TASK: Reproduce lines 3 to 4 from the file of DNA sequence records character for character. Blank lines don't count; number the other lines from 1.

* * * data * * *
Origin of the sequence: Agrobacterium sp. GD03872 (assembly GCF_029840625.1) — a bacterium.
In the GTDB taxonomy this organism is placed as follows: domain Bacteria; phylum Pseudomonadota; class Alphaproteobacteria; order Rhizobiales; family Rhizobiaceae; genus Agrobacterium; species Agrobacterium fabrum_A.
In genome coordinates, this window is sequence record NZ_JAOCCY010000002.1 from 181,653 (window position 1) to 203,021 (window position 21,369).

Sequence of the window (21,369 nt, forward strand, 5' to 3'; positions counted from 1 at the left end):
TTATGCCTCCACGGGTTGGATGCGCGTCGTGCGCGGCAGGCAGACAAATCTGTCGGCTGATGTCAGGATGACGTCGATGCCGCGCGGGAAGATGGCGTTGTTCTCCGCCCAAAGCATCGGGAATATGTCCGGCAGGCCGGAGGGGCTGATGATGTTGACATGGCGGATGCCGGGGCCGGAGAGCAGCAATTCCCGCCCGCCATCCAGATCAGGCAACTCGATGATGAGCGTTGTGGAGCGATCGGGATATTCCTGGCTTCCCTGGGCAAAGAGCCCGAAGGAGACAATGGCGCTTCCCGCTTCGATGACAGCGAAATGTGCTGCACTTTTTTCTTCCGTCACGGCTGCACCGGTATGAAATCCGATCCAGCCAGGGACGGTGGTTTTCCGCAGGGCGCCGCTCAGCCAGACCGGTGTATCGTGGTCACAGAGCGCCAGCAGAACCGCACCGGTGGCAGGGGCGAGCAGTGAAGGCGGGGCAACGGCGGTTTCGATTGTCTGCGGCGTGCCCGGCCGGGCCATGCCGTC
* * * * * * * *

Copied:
In genome coordinates, this window is sequence record NZ_JAOCCY010000002.1 from 181,653 (window position 1) to 203,021 (window position 21,369).

Sequence of the window (21,369 nt, forward strand, 5' to 3'; positions counted from 1 at the left end):